For a band that is currently awaiting the release of only their second album, Birmingham’s Oceans Ate Alaska already have amassed quite an impressive list of achievements: they were pegged as a “Band To Watch” by both Rock Sound and Revolver, they landed themselves a slot on Alternative Press’s “100 Bands You Need To Know” list and have also graced the cover of HM Magazine. Let’s not forget that they also landed a tour slot on the ENTIRE Warped Tour 2016 across the USA!

After forming back in 2010, Oceans Ate Alaska went through a couple of member changes prior to the release of their first EP “Taming Lions” in February 2012, as well as one change after it was released; the band line-up was cemented not long thereafter though, as Oceans Ate Alaska released a second EP “Into The Deep” in May of the same year. Consisting of founding members James “Jibs” Kennedy (Rhythm Guitar/Backing Vocals), Chris Turner (Drums) and James Harrison (Lead Vocals), as well as Adam Zytkiewicz (Lead Guitar/Backing Vocals) and Mike Stanton (Bass) followed up with their long awaited debut album “Lost Isles” in 2015.

Unfortunately Oceans Ate Alaska parted ways with Harrison in 2016, however that opened up the door for good friend Jake Noakes to step up and fill the newly created void! Oceans Ate Alaska then went into the recording studio and went about recording their sophomore album “Hikari“, which is available for purchase July 28th 2017 via Fearless Records. Hikari provides the listener with a Samurai themed musical and lyrical experience, as Oceans Ate Alaska showcases their dynamic flair blended alongside traditional Japanese instruments; a way of Oceans Ate Alaska to express their utmost respect to the Japanese culture.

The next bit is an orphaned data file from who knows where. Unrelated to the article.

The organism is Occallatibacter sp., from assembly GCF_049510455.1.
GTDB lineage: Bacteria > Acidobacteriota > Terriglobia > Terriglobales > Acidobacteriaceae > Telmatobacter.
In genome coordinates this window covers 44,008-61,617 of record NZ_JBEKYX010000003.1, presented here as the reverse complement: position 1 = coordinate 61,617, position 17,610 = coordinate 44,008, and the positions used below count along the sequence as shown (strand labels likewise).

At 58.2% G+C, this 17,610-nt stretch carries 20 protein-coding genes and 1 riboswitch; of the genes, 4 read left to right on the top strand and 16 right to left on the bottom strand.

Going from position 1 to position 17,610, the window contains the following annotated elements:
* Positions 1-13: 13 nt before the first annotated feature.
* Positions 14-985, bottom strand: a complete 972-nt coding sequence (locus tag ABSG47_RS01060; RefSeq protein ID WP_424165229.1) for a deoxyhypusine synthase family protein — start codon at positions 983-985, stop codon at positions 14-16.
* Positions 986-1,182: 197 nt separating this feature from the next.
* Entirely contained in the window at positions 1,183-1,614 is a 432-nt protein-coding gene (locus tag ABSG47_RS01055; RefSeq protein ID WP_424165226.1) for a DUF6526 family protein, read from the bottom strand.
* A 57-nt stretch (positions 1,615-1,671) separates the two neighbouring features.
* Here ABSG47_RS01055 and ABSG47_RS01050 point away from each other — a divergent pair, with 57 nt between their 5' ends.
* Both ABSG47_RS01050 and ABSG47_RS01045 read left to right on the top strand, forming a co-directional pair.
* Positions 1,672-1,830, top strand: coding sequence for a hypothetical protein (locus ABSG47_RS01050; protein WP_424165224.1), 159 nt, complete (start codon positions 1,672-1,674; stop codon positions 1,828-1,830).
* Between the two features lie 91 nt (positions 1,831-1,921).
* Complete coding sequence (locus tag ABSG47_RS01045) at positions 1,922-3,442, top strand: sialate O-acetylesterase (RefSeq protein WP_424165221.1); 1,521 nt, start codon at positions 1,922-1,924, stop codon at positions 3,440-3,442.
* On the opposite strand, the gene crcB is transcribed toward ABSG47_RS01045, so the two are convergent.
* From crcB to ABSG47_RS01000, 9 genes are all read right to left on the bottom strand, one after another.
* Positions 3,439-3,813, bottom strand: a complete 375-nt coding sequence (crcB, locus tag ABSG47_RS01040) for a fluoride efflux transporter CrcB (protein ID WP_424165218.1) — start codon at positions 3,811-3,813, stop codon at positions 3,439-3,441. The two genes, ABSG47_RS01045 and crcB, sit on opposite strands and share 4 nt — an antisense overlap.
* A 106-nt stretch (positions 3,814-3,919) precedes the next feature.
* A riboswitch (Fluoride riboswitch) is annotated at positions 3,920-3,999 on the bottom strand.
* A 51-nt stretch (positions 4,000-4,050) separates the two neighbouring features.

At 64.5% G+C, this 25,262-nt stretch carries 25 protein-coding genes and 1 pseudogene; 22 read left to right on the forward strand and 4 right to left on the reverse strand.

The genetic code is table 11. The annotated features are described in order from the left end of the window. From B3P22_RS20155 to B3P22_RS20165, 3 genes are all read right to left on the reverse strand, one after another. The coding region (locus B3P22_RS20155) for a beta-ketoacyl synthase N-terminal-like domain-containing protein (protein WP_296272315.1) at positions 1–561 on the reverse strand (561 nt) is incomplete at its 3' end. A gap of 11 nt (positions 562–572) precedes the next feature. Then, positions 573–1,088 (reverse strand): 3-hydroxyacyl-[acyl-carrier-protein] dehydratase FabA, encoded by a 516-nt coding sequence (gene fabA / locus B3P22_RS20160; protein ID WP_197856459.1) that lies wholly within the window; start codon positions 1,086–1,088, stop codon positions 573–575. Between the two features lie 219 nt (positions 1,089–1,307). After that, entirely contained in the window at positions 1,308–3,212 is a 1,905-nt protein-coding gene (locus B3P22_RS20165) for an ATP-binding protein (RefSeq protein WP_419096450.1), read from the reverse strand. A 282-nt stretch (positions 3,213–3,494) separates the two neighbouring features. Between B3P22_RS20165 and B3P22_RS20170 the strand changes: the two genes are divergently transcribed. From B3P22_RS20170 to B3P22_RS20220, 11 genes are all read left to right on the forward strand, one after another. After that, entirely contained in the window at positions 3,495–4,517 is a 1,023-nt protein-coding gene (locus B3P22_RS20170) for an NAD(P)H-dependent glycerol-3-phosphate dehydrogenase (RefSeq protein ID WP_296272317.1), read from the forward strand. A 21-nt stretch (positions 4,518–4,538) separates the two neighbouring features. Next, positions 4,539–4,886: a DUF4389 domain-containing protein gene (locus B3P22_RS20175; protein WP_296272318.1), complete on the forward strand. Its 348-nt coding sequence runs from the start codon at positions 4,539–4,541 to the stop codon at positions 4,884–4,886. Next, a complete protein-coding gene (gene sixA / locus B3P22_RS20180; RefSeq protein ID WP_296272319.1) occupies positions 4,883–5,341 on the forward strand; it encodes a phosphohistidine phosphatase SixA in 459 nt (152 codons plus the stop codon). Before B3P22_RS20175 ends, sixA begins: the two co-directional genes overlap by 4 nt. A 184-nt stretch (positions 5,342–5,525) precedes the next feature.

OVERDRIVE got the opportunity to talk to Noakes and a SURPRISE GUEST about the upcoming release of Hikari, what lessons they learnt during the recording of “Lost Isles“, the Japanese influence that inspired the album and how Oceans Ate Alaska went about incorporating those traditional Japanese instruments onto the album, plus more.

Chris Turner has come out on record previously and stated that “We have a huge amount of respect for Japanese culture, especially their music. These unique and beautiful instruments have inspired us to create something brand new, and we are beyond proud of the end result!” Noakes explained how incorporating those traditional instruments onto Hikari came to light:

“It was very much Chris’s idea; the album originally started from an instrumental piece. It’s actually on the album; “Veridical“. After that, we kind of started using Japanese instruments and putting a metal style over it; it shouldn’t of worked but it worked really really well! From that, we started experimenting with other Japanese instruments the whole album just came about very naturally.”

This is where our surprise guest made themselves known to OVERDRIVE, in a most polite and respectful way! As far as this interviewer was aware, the interview was just meant to be with Noakes so the additional input was most unexpected:

“Hey there mate; my name’s Chris, I’m the drummer. Jake’s actually at my house right now, so I thought I’d stick my nose in; if you don’t want me to, I won’t (laughs) I just don’t want to be that guy that sticks his nose in!” After OVERDRIVE welcomed Turner to the interview, he continued:

“The whole Japanese instruments thing, it all started from a different project; I do a lot of production for different bands. I love this producer called “Bonobo”; he’s a UK producer. It’s kind of like hip-hip, chill out instrumental stuff; I jam it all the time. If you haven’t heard of Bonobo, you should really go check it out; it’s remarkable! But anyway, I came across this instrument called a “Kokyu” and I actually made the first sample bank just off of sampling audios I found around the internet; it was a pretty ghetto way to get it (laughs) I ended up creating this traditional Japanese instrument, and mixing it with like modern techno/hip-hop kind of; you know, music from two worlds apart. I was quite proud of it and couldn’t believe it actually worked!”